January 15, 2010 6:33 PM
As Conan's Time Ticks Down, It's All About the Contract
Posted by Drew Combs
While Conan O’Brien jokes his way through--on air, at least--what are almost certainly his final days as host of The Tonight Show, labor and employment specialists say that whatever the ultimate endgame of this Hollywood standoff turns out to be, it all boils down to the language in his NBC pact.
“There is a category of people such as high-level executives and celebrities whose employment relationship is largely dependent on the terms and conditions of a contract,” says Jonathan Handel, an entertainment lawyer at Los Angeles-based TroyGould, “and Conan [O’Brien] certainly falls into that category.”
In other words, traditional labor and employment issues are mostly irrelevant. While O’Brien is a member of entertainment industry unions such as the Writers Guild of America and the American Federation of Television and Radio Artists, compensation and other minimum guarantees set by the unions' collective bargaining agreements are not at issue in the current dispute.
With O'Brien rebuffing NBC's proposal to reinstall former Tonight Show host Jay Leno in the slot immediately following the late local news in markets around the country, one question is dominating Hollywood back lots and Century City high-rises: Does O’Brien's contract with NBC explicitly guarantee that that time slot is his?
Only a few people can answer that question authoritatively, but there has been wide speculation that in fact O'Brien's has no such guarantee. And that, says Michael Waterstone, a labor and employment professor at Loyola Law School, would be a problem.
“Conan [O’Brien] would be in a better position, if it was clearly expressed that the show would air during a specific time slot." Waterstone says, “If no time slot is indicated, he would have to argue that the custom has always been that the show airs at a specific time."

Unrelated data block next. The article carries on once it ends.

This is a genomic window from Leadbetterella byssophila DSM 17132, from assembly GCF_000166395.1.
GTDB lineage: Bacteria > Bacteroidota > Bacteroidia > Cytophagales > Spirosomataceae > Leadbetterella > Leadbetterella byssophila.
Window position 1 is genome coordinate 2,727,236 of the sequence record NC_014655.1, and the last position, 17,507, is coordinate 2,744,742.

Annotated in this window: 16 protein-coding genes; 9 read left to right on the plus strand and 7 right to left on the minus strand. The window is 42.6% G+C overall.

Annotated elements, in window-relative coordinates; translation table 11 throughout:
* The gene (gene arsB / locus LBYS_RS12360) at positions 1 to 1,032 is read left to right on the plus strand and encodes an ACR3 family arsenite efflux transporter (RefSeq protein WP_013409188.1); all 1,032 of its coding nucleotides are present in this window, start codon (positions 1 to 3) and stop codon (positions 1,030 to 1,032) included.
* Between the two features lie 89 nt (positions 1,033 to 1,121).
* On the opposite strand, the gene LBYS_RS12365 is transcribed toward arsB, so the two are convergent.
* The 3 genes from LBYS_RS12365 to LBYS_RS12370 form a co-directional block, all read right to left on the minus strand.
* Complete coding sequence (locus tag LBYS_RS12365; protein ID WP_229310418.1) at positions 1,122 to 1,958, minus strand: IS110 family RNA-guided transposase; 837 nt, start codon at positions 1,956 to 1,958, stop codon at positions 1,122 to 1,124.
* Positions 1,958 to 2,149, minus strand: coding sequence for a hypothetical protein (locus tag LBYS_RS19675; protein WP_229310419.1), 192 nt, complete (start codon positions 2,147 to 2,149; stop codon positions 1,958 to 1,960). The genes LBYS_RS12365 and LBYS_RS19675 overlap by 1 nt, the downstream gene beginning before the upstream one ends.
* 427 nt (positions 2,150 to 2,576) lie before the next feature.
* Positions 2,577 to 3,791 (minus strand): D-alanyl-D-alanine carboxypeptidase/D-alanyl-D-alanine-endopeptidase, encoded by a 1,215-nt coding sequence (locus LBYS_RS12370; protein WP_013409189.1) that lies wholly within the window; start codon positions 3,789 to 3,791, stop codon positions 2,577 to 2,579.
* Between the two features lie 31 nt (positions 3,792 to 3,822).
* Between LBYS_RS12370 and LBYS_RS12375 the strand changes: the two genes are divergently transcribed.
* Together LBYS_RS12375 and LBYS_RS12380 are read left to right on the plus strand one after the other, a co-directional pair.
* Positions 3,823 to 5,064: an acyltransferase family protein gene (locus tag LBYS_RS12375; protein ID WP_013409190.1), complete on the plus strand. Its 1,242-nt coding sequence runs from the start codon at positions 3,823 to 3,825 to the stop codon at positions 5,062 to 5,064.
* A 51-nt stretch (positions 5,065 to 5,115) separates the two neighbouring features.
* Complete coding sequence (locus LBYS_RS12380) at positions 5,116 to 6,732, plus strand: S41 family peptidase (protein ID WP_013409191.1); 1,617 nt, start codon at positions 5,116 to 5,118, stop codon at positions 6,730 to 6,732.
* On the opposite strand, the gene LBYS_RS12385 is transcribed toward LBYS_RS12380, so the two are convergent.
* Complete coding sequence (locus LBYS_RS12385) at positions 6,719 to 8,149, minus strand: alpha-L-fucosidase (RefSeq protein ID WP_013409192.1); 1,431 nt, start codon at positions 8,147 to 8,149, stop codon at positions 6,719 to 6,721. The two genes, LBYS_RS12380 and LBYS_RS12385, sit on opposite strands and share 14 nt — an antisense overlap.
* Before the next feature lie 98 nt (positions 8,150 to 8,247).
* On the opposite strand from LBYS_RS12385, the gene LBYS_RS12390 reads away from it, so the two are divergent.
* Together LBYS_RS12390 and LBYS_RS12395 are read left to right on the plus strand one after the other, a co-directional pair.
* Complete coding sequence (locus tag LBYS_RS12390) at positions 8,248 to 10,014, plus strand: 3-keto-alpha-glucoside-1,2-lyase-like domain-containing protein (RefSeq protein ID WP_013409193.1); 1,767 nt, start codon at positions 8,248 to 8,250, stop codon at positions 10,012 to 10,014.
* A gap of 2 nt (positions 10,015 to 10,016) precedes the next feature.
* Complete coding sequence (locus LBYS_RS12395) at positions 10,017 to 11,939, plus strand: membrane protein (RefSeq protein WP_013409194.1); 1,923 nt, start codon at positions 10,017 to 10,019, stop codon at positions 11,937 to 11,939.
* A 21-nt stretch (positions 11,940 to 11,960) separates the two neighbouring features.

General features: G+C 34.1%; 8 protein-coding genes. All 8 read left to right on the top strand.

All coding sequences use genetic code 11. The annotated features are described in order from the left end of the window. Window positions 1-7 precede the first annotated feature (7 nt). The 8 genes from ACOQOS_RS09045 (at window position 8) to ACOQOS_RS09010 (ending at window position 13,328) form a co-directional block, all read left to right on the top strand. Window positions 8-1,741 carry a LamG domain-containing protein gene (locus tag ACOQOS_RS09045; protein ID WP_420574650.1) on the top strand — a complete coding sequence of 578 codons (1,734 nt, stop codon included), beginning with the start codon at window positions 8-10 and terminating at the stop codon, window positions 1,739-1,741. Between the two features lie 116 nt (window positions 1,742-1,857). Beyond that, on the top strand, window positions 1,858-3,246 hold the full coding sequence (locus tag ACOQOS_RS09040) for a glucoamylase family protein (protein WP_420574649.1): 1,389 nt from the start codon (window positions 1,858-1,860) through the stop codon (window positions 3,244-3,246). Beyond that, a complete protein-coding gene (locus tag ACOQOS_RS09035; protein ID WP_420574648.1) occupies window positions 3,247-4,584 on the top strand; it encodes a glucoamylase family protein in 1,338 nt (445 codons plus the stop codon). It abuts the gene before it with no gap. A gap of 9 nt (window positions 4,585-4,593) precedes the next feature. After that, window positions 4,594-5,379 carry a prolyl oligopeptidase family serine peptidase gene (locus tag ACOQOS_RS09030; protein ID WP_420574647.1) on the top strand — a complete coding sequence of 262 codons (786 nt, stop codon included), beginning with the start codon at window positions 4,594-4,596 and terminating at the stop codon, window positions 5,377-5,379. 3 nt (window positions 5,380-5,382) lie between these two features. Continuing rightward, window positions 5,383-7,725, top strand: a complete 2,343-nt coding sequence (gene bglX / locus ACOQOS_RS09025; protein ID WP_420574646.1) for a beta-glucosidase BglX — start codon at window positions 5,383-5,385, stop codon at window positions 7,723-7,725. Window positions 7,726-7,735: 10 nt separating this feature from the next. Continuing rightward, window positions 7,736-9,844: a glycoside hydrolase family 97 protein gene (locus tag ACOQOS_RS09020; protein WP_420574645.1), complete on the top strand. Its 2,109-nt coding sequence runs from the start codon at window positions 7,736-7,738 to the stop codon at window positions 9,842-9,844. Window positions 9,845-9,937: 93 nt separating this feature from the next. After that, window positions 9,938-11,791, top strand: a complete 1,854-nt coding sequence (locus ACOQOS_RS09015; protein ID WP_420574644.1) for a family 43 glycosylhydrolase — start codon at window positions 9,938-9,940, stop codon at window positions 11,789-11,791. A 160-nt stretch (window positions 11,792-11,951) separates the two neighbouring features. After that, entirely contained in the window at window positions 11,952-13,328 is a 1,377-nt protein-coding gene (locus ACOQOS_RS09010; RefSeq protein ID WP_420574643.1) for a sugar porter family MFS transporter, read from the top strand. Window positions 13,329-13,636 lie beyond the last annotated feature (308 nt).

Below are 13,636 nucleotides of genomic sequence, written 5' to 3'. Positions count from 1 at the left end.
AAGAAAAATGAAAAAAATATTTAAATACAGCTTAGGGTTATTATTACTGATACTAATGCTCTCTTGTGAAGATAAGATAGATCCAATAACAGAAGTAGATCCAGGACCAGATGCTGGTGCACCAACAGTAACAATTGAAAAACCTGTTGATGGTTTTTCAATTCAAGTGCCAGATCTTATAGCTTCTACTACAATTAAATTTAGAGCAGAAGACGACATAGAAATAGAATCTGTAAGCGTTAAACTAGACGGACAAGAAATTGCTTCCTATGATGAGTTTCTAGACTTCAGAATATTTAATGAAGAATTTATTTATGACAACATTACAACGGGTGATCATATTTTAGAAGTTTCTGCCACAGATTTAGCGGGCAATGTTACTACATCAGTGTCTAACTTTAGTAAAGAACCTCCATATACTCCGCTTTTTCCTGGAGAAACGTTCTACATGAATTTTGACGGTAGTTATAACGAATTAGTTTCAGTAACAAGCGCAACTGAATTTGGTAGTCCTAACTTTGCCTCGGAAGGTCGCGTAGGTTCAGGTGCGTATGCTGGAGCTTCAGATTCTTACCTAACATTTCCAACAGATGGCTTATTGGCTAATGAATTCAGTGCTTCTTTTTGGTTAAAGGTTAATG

Sibling publication The National Law Journal reports
that O’Brien has tapped litigator Patricia Glaser of Glaser Weil Fink
Jacobs Howard & Shapiro, who can be expected to make that very point.
One factor complicating any "custom" argument made by Glaser and O'Brien's other lawyers: the presence of specific time-slot guarantees in
other Hollywood talent contracts. Entertainment industry
blogs have reported that both Leno and David Letterman have contracts with such guarantees
“It hurts Conan’s argument if other people in the industry are putting time slots into their contracts,” Waterstone says. Whether these arguments will ever make it to court, or simply remain negotiating points in settlement talks between the parties remains to be seen.
“What makes this interesting,” Waterstone says, “is that in many employment cases you are dealing with people who have not been represented or don’t have a written down contract, but in this case you have a contract negotiated by high-powered lawyers on both sides."
Make a comment